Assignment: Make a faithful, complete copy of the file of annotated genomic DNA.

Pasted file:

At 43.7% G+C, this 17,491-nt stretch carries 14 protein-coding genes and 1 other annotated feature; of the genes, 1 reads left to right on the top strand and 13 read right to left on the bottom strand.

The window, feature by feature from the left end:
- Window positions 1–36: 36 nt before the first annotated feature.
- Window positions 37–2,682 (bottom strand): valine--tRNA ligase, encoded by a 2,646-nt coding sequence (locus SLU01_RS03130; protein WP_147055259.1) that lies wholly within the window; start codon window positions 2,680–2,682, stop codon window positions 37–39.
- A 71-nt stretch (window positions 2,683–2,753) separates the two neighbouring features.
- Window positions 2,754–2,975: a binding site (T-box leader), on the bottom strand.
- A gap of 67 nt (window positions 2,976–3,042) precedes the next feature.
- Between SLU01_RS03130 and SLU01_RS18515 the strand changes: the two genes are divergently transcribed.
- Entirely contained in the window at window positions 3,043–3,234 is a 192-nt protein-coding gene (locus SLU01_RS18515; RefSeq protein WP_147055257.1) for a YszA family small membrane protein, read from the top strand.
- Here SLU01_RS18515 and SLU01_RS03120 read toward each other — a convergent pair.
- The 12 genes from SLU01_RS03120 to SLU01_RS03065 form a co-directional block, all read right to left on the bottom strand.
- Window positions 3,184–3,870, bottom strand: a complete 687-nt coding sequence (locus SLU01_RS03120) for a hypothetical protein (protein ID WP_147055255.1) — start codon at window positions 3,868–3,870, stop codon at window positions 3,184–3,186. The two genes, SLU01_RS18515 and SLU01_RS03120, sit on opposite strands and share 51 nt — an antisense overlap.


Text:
At 43.7% G+C, this 17,491-nt stretch carries 14 protein-coding genes and 1 other annotated feature; of the genes, 1 reads left to right on the top strand and 13 read right to left on the bottom strand.

The window, feature by feature from the left end:
- Window positions 1–36: 36 nt before the first annotated feature.
- Window positions 37–2,682 (bottom strand): valine--tRNA ligase, encoded by a 2,646-nt coding sequence (locus SLU01_RS03130; protein WP_147055259.1) that lies wholly within the window; start codon window positions 2,680–2,682, stop codon window positions 37–39.
- A 71-nt stretch (window positions 2,683–2,753) separates the two neighbouring features.
- Window positions 2,754–2,975: a binding site (T-box leader), on the bottom strand.
- A gap of 67 nt (window positions 2,976–3,042) precedes the next feature.
- Between SLU01_RS03130 and SLU01_RS18515 the strand changes: the two genes are divergently transcribed.
- Entirely contained in the window at window positions 3,043–3,234 is a 192-nt protein-coding gene (locus SLU01_RS18515; RefSeq protein WP_147055257.1) for a YszA family small membrane protein, read from the top strand.
- Here SLU01_RS18515 and SLU01_RS03120 read toward each other — a convergent pair.
- The 12 genes from SLU01_RS03120 to SLU01_RS03065 form a co-directional block, all read right to left on the bottom strand.
- Window positions 3,184–3,870, bottom strand: a complete 687-nt coding sequence (locus SLU01_RS03120) for a hypothetical protein (protein ID WP_147055255.1) — start codon at window positions 3,868–3,870, stop codon at window positions 3,184–3,186. The two genes, SLU01_RS18515 and SLU01_RS03120, sit on opposite strands and share 51 nt — an antisense overlap.